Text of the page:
As part of ongoing efforts to relax Obama-era climate efforts, the Trump Administration on May 29 repealed a rule that required recipients of federal transportation dollars -- mostly states, cities, and metropolitan planning areas -- to measure greenhouse gas emissions when planning transportation projects.
The rule change removes the obligation to measure greenhouse gas emissions from fuel use by vehicles that would be associated with new transportation projects.
Finalized in the last days of the Obama Administration, the greenhouse gas performance measure was designed to make state and regional infrastructure planners account for climate impacts to encourage "smarter" transportation planning strategies, such as mass transit and electric vehicles, while discouraging sprawl-inducing exurban road projects.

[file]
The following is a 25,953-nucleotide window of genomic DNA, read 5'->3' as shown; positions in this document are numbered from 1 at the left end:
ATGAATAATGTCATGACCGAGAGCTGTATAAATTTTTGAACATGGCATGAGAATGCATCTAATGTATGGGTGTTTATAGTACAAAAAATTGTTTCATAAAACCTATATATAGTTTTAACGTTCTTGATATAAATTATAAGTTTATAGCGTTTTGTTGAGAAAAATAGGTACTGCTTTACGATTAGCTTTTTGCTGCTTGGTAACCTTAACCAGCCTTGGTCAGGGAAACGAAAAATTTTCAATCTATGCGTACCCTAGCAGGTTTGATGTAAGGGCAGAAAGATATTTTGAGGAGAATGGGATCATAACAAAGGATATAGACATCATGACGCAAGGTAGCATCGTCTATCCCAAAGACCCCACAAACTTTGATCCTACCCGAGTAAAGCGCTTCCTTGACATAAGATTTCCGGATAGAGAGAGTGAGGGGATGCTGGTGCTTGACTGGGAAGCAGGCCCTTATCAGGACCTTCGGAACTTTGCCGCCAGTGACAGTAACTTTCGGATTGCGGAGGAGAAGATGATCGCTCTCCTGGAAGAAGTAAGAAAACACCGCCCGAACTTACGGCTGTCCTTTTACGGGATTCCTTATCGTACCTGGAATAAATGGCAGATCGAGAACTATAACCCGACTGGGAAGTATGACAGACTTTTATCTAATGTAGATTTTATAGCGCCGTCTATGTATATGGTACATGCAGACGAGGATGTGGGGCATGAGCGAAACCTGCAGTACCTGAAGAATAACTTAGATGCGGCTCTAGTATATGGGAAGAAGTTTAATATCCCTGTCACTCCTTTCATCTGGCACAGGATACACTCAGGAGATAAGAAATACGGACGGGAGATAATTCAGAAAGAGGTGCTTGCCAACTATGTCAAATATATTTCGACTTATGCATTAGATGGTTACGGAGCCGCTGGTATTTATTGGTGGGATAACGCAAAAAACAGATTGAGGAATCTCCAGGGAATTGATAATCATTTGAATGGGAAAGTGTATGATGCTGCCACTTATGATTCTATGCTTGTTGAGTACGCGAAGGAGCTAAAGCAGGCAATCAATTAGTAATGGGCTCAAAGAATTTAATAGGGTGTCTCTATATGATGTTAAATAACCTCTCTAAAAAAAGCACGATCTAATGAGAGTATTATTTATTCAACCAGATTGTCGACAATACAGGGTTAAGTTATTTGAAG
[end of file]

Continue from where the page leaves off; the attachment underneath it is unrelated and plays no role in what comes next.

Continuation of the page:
The rule required states to "evaluate and report more effectively and consistently on transportation system performance, including travel time reliability, delay hour, peak-hour congestion, freight movement and on-road mobile source emissions."
Many in the transportation community said that the rule would discourage projects from generating new and wider roads.
Several states and cities, including California, Oregon, Massachusetts, Seattle, the Twin Cities, and Chicago, already take carbon pollution into account when developing transportation plans.
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